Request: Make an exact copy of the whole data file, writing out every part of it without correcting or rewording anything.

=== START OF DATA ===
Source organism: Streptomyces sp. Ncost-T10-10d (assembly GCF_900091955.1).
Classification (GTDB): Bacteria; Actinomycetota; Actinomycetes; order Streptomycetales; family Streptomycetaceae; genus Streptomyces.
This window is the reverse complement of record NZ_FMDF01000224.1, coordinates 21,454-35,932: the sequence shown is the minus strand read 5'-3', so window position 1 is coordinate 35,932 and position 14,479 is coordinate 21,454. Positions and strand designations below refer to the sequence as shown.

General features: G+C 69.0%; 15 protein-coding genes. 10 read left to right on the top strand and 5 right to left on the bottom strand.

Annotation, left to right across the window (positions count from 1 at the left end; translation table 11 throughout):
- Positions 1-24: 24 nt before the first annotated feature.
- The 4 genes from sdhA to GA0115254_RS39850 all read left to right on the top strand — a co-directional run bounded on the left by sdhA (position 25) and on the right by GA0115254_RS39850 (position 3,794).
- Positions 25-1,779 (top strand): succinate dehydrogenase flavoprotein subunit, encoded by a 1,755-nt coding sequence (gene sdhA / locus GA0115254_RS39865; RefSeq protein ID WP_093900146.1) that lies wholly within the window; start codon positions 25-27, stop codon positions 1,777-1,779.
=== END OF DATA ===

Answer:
Source organism: Streptomyces sp. Ncost-T10-10d (assembly GCF_900091955.1).
Classification (GTDB): Bacteria; Actinomycetota; Actinomycetes; order Streptomycetales; family Streptomycetaceae; genus Streptomyces.
This window is the reverse complement of record NZ_FMDF01000224.1, coordinates 21,454-35,932: the sequence shown is the minus strand read 5'-3', so window position 1 is coordinate 35,932 and position 14,479 is coordinate 21,454. Positions and strand designations below refer to the sequence as shown.

General features: G+C 69.0%; 15 protein-coding genes. 10 read left to right on the top strand and 5 right to left on the bottom strand.

Annotation, left to right across the window (positions count from 1 at the left end; translation table 11 throughout):
- Positions 1-24: 24 nt before the first annotated feature.
- The 4 genes from sdhA to GA0115254_RS39850 all read left to right on the top strand — a co-directional run bounded on the left by sdhA (position 25) and on the right by GA0115254_RS39850 (position 3,794).
- Positions 25-1,779 (top strand): succinate dehydrogenase flavoprotein subunit, encoded by a 1,755-nt coding sequence (gene sdhA / locus GA0115254_RS39865; RefSeq protein ID WP_093900146.1) that lies wholly within the window; start codon positions 25-27, stop codon positions 1,777-1,779.